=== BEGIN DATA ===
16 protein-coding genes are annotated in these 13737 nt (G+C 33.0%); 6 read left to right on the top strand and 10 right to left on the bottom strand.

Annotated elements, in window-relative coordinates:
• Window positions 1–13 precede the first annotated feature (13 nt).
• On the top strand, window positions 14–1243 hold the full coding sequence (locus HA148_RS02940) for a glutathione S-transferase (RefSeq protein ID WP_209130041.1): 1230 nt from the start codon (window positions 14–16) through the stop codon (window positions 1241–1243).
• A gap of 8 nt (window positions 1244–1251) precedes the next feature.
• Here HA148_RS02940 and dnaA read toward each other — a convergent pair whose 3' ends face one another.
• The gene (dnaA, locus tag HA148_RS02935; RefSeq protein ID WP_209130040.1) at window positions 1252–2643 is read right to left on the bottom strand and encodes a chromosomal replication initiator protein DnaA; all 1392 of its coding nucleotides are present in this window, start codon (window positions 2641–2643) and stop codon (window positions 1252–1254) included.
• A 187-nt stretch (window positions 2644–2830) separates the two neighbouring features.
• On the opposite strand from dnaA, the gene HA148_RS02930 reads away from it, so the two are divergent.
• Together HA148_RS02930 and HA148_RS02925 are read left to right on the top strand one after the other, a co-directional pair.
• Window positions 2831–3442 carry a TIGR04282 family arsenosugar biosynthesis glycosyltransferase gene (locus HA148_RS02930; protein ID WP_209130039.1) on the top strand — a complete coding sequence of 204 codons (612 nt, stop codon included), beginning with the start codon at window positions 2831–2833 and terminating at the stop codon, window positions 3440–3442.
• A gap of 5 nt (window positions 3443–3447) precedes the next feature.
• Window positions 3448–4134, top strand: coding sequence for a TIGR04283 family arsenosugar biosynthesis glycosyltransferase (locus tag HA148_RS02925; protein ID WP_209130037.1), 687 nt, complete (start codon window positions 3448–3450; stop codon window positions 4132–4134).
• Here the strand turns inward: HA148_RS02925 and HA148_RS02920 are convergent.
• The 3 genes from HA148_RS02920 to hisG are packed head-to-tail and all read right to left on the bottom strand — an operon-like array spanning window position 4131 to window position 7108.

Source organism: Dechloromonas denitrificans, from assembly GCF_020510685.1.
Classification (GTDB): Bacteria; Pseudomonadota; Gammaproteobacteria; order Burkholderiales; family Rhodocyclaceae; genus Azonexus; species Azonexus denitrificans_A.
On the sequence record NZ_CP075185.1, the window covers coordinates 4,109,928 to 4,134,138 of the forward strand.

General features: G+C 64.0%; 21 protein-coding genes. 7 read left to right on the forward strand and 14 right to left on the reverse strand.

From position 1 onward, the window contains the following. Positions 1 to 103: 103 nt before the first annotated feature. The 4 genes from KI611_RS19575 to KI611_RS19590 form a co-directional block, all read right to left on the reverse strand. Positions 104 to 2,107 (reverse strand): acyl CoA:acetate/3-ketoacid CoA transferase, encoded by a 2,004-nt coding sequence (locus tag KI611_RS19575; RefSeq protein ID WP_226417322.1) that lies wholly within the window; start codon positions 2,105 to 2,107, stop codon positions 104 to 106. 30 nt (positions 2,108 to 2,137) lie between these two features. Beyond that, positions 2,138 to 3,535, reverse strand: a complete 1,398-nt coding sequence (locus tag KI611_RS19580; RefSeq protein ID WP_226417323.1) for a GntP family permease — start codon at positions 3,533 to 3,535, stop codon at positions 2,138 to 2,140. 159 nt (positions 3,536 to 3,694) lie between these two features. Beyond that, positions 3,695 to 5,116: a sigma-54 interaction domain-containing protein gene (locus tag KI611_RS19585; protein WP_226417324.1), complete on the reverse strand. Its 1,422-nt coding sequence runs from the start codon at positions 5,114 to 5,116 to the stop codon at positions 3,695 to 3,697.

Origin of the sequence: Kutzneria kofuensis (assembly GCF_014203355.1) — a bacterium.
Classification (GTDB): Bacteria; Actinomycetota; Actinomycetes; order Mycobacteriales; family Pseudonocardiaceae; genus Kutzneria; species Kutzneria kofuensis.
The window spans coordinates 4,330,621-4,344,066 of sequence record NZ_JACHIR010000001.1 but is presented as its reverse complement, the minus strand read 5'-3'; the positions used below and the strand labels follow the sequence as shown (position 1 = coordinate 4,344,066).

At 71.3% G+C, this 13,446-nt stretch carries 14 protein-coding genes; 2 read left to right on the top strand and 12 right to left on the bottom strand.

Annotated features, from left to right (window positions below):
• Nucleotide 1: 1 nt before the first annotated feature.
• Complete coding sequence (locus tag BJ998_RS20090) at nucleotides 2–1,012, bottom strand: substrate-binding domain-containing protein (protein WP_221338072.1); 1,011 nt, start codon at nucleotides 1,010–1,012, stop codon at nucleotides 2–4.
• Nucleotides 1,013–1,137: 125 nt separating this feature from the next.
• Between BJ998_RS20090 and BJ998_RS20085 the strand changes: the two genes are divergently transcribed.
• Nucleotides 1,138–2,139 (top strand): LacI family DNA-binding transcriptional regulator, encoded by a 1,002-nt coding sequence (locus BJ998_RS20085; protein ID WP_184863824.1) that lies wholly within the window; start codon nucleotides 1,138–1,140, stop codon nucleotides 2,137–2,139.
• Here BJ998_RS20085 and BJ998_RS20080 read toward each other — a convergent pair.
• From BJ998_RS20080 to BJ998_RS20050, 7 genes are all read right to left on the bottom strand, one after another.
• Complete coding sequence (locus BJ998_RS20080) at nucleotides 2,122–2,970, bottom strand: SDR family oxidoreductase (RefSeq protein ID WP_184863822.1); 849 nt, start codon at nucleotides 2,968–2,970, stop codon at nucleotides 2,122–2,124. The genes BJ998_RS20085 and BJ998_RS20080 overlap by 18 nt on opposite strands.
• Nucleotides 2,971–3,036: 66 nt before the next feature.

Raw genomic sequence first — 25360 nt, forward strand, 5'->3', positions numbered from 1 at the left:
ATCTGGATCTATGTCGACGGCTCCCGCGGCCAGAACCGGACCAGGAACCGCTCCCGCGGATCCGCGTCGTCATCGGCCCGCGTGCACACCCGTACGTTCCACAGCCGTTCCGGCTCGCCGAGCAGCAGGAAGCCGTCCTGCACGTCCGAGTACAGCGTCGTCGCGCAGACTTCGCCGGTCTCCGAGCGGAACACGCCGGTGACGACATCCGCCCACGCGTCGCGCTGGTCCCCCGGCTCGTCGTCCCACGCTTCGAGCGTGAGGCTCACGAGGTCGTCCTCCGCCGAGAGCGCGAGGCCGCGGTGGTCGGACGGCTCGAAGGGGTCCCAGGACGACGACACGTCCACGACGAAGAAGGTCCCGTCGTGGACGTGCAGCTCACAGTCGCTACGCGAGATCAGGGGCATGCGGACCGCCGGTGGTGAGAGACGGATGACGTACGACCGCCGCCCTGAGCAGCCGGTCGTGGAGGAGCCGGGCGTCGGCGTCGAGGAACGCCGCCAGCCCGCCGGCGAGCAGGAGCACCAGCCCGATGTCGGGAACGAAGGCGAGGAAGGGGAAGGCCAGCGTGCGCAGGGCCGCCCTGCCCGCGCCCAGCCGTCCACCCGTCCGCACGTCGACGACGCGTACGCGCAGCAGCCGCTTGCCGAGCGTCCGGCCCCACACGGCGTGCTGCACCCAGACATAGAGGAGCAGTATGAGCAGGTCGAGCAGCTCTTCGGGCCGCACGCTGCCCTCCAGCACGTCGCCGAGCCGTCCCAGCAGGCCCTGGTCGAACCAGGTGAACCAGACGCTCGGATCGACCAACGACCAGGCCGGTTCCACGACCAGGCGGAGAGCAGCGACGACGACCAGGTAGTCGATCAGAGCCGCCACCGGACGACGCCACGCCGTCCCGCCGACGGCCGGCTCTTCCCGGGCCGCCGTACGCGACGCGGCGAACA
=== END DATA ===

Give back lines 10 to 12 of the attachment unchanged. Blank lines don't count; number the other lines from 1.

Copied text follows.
• Together HA148_RS02930 and HA148_RS02925 are read left to right on the top strand one after the other, a co-directional pair.
• Window positions 2831–3442 carry a TIGR04282 family arsenosugar biosynthesis glycosyltransferase gene (locus HA148_RS02930; protein ID WP_209130039.1) on the top strand — a complete coding sequence of 204 codons (612 nt, stop codon included), beginning with the start codon at window positions 2831–2833 and terminating at the stop codon, window positions 3440–3442.
• A gap of 5 nt (window positions 3443–3447) precedes the next feature.